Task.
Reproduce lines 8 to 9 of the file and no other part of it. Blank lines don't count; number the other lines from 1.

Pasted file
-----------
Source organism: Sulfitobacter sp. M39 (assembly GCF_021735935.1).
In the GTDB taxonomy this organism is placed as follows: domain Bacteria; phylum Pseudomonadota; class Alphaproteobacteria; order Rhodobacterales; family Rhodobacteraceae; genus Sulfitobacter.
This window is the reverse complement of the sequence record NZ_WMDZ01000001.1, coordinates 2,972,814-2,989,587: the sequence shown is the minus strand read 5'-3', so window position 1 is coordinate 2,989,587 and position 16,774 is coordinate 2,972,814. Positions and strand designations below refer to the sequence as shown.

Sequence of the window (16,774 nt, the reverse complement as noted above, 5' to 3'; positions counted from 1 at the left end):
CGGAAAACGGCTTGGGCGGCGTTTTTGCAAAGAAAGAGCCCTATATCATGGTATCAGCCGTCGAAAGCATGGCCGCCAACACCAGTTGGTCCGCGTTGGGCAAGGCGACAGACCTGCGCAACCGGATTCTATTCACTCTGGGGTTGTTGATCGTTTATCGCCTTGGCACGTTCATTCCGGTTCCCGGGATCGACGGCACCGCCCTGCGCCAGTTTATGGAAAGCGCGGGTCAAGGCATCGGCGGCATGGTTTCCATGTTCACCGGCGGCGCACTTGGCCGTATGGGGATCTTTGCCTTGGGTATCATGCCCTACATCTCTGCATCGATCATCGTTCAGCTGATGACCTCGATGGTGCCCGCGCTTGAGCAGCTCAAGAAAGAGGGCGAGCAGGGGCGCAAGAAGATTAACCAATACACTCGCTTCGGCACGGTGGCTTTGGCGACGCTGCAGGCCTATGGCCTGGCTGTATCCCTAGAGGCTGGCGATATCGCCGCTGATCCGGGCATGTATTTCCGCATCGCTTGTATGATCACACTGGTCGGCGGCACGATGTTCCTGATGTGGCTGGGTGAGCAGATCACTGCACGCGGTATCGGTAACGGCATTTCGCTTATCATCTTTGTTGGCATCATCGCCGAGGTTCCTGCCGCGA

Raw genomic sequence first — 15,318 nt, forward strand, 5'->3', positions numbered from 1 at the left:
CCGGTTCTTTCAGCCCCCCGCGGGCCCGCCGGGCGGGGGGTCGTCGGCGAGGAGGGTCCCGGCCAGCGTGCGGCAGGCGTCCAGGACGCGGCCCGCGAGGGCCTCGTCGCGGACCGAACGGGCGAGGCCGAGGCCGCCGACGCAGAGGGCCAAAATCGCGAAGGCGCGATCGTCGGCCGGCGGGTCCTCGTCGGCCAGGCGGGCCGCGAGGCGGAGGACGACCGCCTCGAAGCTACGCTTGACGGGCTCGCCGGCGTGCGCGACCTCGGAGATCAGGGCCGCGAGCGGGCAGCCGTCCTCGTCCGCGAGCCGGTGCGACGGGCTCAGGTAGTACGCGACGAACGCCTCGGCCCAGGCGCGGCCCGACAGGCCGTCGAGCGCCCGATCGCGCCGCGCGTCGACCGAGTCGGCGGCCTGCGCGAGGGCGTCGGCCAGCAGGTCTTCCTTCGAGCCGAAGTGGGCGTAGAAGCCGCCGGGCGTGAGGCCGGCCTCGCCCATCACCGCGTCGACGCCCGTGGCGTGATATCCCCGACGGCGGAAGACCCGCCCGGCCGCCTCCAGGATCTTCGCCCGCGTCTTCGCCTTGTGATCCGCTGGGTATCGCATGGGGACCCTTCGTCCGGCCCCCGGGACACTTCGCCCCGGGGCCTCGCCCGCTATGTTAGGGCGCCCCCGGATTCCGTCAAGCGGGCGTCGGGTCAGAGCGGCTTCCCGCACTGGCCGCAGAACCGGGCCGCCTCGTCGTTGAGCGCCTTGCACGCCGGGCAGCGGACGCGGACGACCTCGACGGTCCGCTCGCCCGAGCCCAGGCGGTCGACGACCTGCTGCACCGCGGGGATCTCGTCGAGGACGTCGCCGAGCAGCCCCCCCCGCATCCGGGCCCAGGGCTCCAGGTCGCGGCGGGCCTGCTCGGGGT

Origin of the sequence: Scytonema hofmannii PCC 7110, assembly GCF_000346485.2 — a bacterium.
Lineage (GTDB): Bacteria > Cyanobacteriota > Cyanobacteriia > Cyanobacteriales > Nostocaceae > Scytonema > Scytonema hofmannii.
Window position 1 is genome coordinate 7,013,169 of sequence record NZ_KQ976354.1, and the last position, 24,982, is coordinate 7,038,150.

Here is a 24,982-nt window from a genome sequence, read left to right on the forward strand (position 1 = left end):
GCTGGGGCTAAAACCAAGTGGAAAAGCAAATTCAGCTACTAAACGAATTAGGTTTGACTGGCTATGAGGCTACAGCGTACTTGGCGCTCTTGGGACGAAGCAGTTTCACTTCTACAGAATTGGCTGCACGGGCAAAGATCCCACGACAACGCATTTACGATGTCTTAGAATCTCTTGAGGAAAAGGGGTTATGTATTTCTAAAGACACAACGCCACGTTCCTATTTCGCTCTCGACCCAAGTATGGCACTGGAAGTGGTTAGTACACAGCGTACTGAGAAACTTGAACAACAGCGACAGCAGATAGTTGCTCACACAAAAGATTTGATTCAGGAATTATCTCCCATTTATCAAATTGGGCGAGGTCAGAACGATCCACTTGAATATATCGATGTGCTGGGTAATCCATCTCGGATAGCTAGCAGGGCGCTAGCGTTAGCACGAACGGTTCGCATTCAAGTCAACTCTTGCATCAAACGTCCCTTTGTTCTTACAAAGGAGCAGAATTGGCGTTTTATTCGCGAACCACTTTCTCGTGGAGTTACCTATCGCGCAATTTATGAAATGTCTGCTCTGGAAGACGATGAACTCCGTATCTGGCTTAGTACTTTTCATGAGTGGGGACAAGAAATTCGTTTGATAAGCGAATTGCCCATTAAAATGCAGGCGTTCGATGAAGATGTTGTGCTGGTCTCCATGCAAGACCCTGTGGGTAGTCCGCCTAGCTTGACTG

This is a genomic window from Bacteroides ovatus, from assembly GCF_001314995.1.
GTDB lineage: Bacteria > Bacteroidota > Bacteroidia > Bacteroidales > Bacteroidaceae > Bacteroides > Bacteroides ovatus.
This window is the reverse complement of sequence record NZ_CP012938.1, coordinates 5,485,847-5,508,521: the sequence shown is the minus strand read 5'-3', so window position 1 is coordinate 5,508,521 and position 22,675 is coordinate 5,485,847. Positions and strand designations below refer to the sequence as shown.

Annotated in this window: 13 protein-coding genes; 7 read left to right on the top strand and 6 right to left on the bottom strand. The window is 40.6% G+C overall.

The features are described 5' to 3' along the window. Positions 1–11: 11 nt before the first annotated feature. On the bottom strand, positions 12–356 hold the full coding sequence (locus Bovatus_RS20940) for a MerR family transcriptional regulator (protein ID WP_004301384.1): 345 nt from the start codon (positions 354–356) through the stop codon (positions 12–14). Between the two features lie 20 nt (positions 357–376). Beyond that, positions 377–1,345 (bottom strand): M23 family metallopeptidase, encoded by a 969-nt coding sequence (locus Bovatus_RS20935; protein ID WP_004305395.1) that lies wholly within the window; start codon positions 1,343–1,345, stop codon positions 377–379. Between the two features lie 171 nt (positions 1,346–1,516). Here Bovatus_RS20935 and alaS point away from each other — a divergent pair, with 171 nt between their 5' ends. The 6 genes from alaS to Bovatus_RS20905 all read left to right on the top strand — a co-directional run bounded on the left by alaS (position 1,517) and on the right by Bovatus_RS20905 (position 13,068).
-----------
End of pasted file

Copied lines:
Origin of the sequence: Scytonema hofmannii PCC 7110, assembly GCF_000346485.2 — a bacterium.
Lineage (GTDB): Bacteria > Cyanobacteriota > Cyanobacteriia > Cyanobacteriales > Nostocaceae > Scytonema > Scytonema hofmannii.